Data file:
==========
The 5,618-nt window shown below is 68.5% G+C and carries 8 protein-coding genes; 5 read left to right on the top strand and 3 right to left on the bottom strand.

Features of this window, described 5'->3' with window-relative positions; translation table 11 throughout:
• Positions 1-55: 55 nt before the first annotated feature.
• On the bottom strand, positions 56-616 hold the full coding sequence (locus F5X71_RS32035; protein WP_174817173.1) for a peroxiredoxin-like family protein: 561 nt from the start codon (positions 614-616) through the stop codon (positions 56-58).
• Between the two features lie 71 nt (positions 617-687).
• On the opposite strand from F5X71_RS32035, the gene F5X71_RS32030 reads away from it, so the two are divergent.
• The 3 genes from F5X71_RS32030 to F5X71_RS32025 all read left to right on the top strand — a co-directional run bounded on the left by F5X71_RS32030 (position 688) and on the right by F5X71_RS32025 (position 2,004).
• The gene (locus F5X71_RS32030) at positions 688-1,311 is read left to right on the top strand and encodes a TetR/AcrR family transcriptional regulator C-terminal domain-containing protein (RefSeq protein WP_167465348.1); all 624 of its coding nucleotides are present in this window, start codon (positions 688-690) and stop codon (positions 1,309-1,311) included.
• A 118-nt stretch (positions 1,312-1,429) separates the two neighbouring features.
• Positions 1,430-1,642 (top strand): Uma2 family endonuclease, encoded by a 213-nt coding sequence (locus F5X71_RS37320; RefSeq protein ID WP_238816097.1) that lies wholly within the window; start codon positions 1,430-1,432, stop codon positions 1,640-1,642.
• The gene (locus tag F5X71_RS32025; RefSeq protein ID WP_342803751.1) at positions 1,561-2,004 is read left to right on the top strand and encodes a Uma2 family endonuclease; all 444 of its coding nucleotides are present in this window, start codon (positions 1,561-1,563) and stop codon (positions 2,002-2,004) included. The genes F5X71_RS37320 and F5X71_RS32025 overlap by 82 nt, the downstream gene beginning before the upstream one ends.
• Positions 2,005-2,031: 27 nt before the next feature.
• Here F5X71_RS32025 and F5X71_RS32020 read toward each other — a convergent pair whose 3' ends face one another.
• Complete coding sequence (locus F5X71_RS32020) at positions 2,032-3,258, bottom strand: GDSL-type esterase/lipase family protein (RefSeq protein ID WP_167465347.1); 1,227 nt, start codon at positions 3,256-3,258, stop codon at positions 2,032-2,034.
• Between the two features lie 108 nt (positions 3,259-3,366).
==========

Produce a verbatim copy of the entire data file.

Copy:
The 5,618-nt window shown below is 68.5% G+C and carries 8 protein-coding genes; 5 read left to right on the top strand and 3 right to left on the bottom strand.

Features of this window, described 5'->3' with window-relative positions; translation table 11 throughout:
• Positions 1-55: 55 nt before the first annotated feature.
• On the bottom strand, positions 56-616 hold the full coding sequence (locus F5X71_RS32035; protein WP_174817173.1) for a peroxiredoxin-like family protein: 561 nt from the start codon (positions 614-616) through the stop codon (positions 56-58).
• Between the two features lie 71 nt (positions 617-687).
• On the opposite strand from F5X71_RS32035, the gene F5X71_RS32030 reads away from it, so the two are divergent.
• The 3 genes from F5X71_RS32030 to F5X71_RS32025 all read left to right on the top strand — a co-directional run bounded on the left by F5X71_RS32030 (position 688) and on the right by F5X71_RS32025 (position 2,004).
• The gene (locus F5X71_RS32030) at positions 688-1,311 is read left to right on the top strand and encodes a TetR/AcrR family transcriptional regulator C-terminal domain-containing protein (RefSeq protein WP_167465348.1); all 624 of its coding nucleotides are present in this window, start codon (positions 688-690) and stop codon (positions 1,309-1,311) included.
• A 118-nt stretch (positions 1,312-1,429) separates the two neighbouring features.
• Positions 1,430-1,642 (top strand): Uma2 family endonuclease, encoded by a 213-nt coding sequence (locus F5X71_RS37320; RefSeq protein ID WP_238816097.1) that lies wholly within the window; start codon positions 1,430-1,432, stop codon positions 1,640-1,642.
• The gene (locus tag F5X71_RS32025; RefSeq protein ID WP_342803751.1) at positions 1,561-2,004 is read left to right on the top strand and encodes a Uma2 family endonuclease; all 444 of its coding nucleotides are present in this window, start codon (positions 1,561-1,563) and stop codon (positions 2,002-2,004) included. The genes F5X71_RS37320 and F5X71_RS32025 overlap by 82 nt, the downstream gene beginning before the upstream one ends.
• Positions 2,005-2,031: 27 nt before the next feature.
• Here F5X71_RS32025 and F5X71_RS32020 read toward each other — a convergent pair whose 3' ends face one another.
• Complete coding sequence (locus F5X71_RS32020) at positions 2,032-3,258, bottom strand: GDSL-type esterase/lipase family protein (RefSeq protein ID WP_167465347.1); 1,227 nt, start codon at positions 3,256-3,258, stop codon at positions 2,032-2,034.
• Between the two features lie 108 nt (positions 3,259-3,366).